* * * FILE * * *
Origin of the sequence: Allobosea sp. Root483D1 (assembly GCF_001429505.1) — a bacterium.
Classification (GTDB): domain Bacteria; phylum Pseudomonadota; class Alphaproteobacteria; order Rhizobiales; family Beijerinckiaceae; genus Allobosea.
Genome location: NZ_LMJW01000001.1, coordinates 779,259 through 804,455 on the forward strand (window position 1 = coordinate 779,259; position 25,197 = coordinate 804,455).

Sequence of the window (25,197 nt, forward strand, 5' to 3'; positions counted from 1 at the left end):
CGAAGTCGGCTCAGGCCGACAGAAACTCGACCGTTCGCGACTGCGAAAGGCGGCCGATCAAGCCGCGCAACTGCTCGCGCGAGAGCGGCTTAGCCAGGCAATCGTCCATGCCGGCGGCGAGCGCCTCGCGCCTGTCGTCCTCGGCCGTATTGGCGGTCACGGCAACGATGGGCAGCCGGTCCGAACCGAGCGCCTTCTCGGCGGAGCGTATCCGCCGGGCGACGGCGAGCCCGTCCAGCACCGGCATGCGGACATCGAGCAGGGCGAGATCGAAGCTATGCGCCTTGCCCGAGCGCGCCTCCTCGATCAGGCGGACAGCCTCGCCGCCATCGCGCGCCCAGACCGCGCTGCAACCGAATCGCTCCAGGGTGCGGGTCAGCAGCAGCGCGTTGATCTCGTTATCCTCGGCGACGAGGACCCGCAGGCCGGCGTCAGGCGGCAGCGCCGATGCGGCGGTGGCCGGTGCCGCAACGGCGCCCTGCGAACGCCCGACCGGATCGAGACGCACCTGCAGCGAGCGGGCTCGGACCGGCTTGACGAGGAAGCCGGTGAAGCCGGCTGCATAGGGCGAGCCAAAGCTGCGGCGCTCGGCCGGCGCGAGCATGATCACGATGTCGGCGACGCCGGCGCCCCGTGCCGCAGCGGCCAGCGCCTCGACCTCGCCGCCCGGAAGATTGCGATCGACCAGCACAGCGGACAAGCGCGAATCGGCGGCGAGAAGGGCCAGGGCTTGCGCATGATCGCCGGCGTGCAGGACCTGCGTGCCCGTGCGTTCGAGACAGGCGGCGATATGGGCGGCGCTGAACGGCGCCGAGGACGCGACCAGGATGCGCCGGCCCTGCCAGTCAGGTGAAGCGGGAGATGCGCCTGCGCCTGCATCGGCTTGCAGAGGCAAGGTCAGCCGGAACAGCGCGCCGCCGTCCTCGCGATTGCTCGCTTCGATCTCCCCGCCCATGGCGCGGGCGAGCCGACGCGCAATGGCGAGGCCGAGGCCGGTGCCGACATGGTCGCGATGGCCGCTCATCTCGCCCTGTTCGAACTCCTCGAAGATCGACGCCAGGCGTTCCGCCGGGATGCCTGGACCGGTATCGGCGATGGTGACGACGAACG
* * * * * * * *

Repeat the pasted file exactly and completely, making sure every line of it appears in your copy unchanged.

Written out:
Origin of the sequence: Allobosea sp. Root483D1 (assembly GCF_001429505.1) — a bacterium.
Classification (GTDB): domain Bacteria; phylum Pseudomonadota; class Alphaproteobacteria; order Rhizobiales; family Beijerinckiaceae; genus Allobosea.
Genome location: NZ_LMJW01000001.1, coordinates 779,259 through 804,455 on the forward strand (window position 1 = coordinate 779,259; position 25,197 = coordinate 804,455).

Sequence of the window (25,197 nt, forward strand, 5' to 3'; positions counted from 1 at the left end):
CGAAGTCGGCTCAGGCCGACAGAAACTCGACCGTTCGCGACTGCGAAAGGCGGCCGATCAAGCCGCGCAACTGCTCGCGCGAGAGCGGCTTAGCCAGGCAATCGTCCATGCCGGCGGCGAGCGCCTCGCGCCTGTCGTCCTCGGCCGTATTGGCGGTCACGGCAACGATGGGCAGCCGGTCCGAACCGAGCGCCTTCTCGGCGGAGCGTATCCGCCGGGCGACGGCGAGCCCGTCCAGCACCGGCATGCGGACATCGAGCAGGGCGAGATCGAAGCTATGCGCCTTGCCCGAGCGCGCCTCCTCGATCAGGCGGACAGCCTCGCCGCCATCGCGCGCCCAGACCGCGCTGCAACCGAATCGCTCCAGGGTGCGGGTCAGCAGCAGCGCGTTGATCTCGTTATCCTCGGCGACGAGGACCCGCAGGCCGGCGTCAGGCGGCAGCGCCGATGCGGCGGTGGCCGGTGCCGCAACGGCGCCCTGCGAACGCCCGACCGGATCGAGACGCACCTGCAGCGAGCGGGCTCGGACCGGCTTGACGAGGAAGCCGGTGAAGCCGGCTGCATAGGGCGAGCCAAAGCTGCGGCGCTCGGCCGGCGCGAGCATGATCACGATGTCGGCGACGCCGGCGCCCCGTGCCGCAGCGGCCAGCGCCTCGACCTCGCCGCCCGGAAGATTGCGATCGACCAGCACAGCGGACAAGCGCGAATCGGCGGCGAGAAGGGCCAGGGCTTGCGCATGATCGCCGGCGTGCAGGACCTGCGTGCCCGTGCGTTCGAGACAGGCGGCGATATGGGCGGCGCTGAACGGCGCCGAGGACGCGACCAGGATGCGCCGGCCCTGCCAGTCAGGTGAAGCGGGAGATGCGCCTGCGCCTGCATCGGCTTGCAGAGGCAAGGTCAGCCGGAACAGCGCGCCGCCGTCCTCGCGATTGCTCGCTTCGATCTCCCCGCCCATGGCGCGGGCGAGCCGACGCGCAATGGCGAGGCCGAGGCCGGTGCCGACATGGTCGCGATGGCCGCTCATCTCGCCCTGTTCGAACTCCTCGAAGATCGACGCCAGGCGTTCCGCCGGGATGCCTGGACCGGTATCGGCGATGGTGACGACGAACG